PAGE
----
By Stephen Fagin, Curator
Dallas police homicide detective Jim Leavelle recognized the potential for danger on Sunday, November 24, 1963. As suspect Lee Harvey Oswald prepared to make the routine prisoner transfer from city custody at Dallas police headquarters to the Dallas County Jail, Leavelle made a remark that he would vividly recall for the remainder of his long and legendary life: “Lee, I hope if anybody shoots at you [that] they’re as good a shot as you are.” Oswald, according to Leavelle, chuckled. It was the only time Leavelle ever saw the alleged assassin of President Kennedy crack a smile. And then, alongside detective L.C. Graves, they made their way downstairs to the basement of police headquarters and stepped into history.
We lost our friend, James R. “Jim” Leavelle on August 29, 2019, just a few days following his 99th birthday. Around the world, people recognize the veteran Texas lawman because of a single photograph that captured a moment in time and came to embody the chaos, violence and uncertainty of a weekend that defined a generation. Wearing a light-colored suit and cowboy hat, Leavelle twisted his body, still handcuffed to Oswald, with a look of shock and horror on his face. Jack Ruby, local Dallas nightclub owner, had leapt out from a crowd of reporters and shot Oswald at point-blank range. That iconic photograph, taken by Dallas Times Herald staff photographer Bob Jackson, would go on to win the 1964 Pulitzer Prize.
That moment may have made Jim Leavelle famous, but it was his extraordinary life, dry wit and wonderful storytelling that made him a living legend. In my personal experience, I have rarely encountered an assassination researcher, author or dedicated student of the subject who did not meet and visit with Jim Leavelle at some point. Many of them enjoyed lively meals with him at his favorite Dallas restaurant, El Fenix. To say that Jim was giving with his time is an understatement. He was dedicated to honoring interview, program and meeting requests, and he never tired of detailing the same stories over and over again for the benefit of history. Whether it was an audience of one, including at times young elementary school students, or an auditorium full of interested listeners, Jim Leavelle was a gifted storyteller.
He described the shooting of Lee Harvey Oswald like this, during a 2002 oral history with the Museum:
I could see [Jack Ruby’s] pistol. I saw all of that in a flash because remember, I’m alert for these guns because I’m expecting somebody to shoot at him anyhow but not necessarily in the basement…. Of course, I had Oswald right up against me, and I tried to pull him behind me, but all I succeeded in doing was turning his body, so that instead of hitting him dead center, it hit him just about four inches to the left of the navel. Then, of course, by that time, the officers gathered around there had piled on him and pushed him to the ground. I reached over and grabbed Ruby by the shoulder, by his left shoulder, and shoved back and down on him, but by the time that happened, the officers had swarmed on him and crushed him to the ground, and so I released him and returned my attention to Oswald…. And when the ambulance pulled in, why, we loaded him in the ambulance, and I crawled in there with him and so did the doctor, and we rode to Parkland with him.
Jim never subscribed to conspiracy theories, and he often delighted in debating the topic with interested researchers. He even served as a technical consultant to filmmaker Oliver Stone during the making of his 1991 movie, JFK. He described his on-set experience like this: “Well, I have found out what a technical advisor is. When they ask you how a certain scene should be played or how it was done…you describe to them the setting of it. If it don’t suit their idea, they’ll go ahead and do it the way they want to.” Years earlier, Jim even portrayed himself in the 1978 TV movie, Ruby and Oswald.
The Museum will sincerely miss our friend, Jim. He was truly one of a kind. We extend our sincere condolences to his family and friends, and we are grateful that he shared so many memories with us.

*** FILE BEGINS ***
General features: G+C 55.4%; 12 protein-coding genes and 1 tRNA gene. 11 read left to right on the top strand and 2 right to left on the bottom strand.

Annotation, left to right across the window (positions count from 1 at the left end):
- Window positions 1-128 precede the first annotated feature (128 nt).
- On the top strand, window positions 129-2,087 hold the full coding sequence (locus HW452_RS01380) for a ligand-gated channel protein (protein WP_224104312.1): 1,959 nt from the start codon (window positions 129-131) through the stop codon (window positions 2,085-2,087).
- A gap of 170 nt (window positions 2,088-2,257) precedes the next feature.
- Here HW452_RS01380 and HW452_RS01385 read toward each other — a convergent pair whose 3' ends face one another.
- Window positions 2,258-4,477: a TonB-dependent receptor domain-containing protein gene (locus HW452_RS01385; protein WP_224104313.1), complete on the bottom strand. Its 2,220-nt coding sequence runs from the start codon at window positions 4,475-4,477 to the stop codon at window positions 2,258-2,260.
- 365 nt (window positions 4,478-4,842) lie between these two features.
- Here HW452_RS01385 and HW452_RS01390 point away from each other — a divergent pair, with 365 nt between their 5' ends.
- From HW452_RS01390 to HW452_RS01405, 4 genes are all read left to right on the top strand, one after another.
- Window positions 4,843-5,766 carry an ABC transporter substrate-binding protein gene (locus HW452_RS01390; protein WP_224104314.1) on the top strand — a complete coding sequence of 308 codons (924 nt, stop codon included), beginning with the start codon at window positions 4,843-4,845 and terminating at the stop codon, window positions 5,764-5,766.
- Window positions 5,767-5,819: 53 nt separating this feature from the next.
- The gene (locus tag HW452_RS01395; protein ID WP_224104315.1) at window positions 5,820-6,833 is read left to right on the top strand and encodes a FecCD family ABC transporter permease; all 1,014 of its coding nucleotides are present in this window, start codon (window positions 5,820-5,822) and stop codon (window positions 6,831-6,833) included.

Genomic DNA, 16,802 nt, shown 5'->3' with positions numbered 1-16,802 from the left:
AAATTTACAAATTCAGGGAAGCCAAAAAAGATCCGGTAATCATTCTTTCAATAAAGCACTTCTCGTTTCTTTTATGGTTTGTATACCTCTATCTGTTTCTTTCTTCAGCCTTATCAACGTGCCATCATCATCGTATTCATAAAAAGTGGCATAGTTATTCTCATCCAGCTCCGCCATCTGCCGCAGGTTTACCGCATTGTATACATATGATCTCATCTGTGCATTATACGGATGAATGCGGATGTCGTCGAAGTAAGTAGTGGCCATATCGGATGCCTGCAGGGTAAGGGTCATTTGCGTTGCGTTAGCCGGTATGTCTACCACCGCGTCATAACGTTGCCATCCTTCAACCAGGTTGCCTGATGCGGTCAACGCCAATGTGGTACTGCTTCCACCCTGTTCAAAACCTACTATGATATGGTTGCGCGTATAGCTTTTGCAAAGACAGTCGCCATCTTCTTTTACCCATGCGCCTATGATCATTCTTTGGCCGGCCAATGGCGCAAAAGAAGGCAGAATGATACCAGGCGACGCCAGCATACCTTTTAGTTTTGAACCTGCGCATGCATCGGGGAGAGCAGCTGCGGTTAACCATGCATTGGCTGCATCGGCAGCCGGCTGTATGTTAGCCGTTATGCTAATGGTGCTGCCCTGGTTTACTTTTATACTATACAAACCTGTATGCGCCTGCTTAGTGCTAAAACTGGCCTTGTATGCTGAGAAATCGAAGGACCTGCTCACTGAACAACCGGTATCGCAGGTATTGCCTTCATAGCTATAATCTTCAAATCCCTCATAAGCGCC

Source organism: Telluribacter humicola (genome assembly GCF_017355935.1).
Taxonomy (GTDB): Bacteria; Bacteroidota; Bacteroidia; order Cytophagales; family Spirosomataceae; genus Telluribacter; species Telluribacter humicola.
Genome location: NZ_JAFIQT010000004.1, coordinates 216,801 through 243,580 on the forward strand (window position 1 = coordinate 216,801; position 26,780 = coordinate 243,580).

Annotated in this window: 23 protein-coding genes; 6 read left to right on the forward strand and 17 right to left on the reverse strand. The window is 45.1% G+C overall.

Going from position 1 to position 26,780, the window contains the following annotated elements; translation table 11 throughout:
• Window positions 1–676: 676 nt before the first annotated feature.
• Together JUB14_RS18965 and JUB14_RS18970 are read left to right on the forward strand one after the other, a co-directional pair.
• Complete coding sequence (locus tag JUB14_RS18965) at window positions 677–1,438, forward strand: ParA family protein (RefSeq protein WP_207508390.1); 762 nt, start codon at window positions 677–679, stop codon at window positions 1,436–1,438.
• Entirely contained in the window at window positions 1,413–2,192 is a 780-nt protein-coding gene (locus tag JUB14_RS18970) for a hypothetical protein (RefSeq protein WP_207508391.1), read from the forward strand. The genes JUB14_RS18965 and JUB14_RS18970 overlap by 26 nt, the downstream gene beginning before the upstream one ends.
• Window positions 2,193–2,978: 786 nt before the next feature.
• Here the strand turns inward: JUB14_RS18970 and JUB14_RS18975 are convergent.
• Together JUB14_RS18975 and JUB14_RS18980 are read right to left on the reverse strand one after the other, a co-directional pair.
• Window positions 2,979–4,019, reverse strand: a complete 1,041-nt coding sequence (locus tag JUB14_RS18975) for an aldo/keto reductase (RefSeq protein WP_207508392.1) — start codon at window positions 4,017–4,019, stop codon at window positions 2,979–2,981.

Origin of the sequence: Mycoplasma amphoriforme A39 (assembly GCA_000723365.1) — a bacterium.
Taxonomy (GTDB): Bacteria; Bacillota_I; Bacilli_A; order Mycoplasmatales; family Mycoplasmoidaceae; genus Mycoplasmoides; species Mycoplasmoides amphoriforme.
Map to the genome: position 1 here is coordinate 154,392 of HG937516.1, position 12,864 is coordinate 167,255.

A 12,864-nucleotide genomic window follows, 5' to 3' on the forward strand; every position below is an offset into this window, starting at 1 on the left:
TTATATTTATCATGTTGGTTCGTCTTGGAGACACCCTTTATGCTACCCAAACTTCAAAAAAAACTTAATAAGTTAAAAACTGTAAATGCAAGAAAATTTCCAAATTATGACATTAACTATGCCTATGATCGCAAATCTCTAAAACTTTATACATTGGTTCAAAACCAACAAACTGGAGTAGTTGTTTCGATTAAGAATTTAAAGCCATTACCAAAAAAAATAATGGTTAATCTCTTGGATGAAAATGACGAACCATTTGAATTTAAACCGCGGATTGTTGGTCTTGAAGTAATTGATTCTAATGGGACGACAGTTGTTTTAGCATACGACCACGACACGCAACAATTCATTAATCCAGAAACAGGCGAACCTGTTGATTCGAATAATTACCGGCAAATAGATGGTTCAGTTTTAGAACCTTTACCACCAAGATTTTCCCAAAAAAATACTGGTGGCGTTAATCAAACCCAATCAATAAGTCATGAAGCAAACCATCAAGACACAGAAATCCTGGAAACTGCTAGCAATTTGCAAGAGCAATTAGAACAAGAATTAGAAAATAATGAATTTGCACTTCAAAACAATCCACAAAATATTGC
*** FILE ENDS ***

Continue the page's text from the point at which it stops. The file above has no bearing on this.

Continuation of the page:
You can see a number of public programs featuring Jim Leavelle on our YouTube Channel.
By Stephen Fagin, Curator
The Sixth Floor Museum at Dealey Plaza has lost a dear friend and an important part of early institutional history with the passing of Nancy Goff Cheney. A founding board member of the Dallas County Historical Foundation (which later became The Sixth Floor Museum at Dealey Plaza), Nancy served a vital role as the Dallas County Historical Foundation’s direct conduit and liaison to the Kennedy family during the critical development of The Sixth Floor exhibit in the mid 1980s.
Cheney’s first encounter with John F. Kennedy took place when the young senator visited Dallas on the 1960 presidential campaign trail; three years later she and one of her daughters, Allison, watched the presidential motorcade pass by on the day of the assassination. In 1979 Allison was responsible for introducing her mother to the Kennedy family after meeting Senator Edward Kennedy at the University of Oklahoma. The Cheney family helped open Ted Kennedy’s Dallas campaign office, and Allison worked on Kennedy’s staff during his unsuccessful bid for the Democratic presidential nomination in 1980. At the Democratic Convention in New York City that year, the senator invited the family to visit his campaign suite at the Waldorf Astoria.
After learning of Nancy Cheney’s connection to the Kennedy family, Lindalyn Adams, a local preservation activist who was spearheading The Sixth Floor Project, briefed her on the plan to open a historical exhibition on the sixth floor of the former Texas School Book Depository building and asked if Nancy would consider passing along information about the Dallas endeavor to Senator Kennedy. Initially, Cheney was hesitant to approach the late president’s brother about the exhibit, but out of respect for Adams, she agreed to tour the space and learn more about it. The experience changed her mind, and she immediately agreed to speak with Senator Kennedy in his Washington office.
According to Cheney’s oral history with the Museum, when she nervously broached the subject of The Sixth Floor exhibit with Ted Kennedy in his private office, the senator’s face “turned the color of a [white] sheet.” She explained that hundreds of thousands of individuals visited Dealey Plaza every year in memory of the late president with flowers and prayers, wondering “why Dallas hasn’t done something at this place to honor the president.” When she finished her presentation, Kennedy replied, “Nancy, I have all the confidence in the world in you, and if you say it’s going to be all right, I know that it will be.”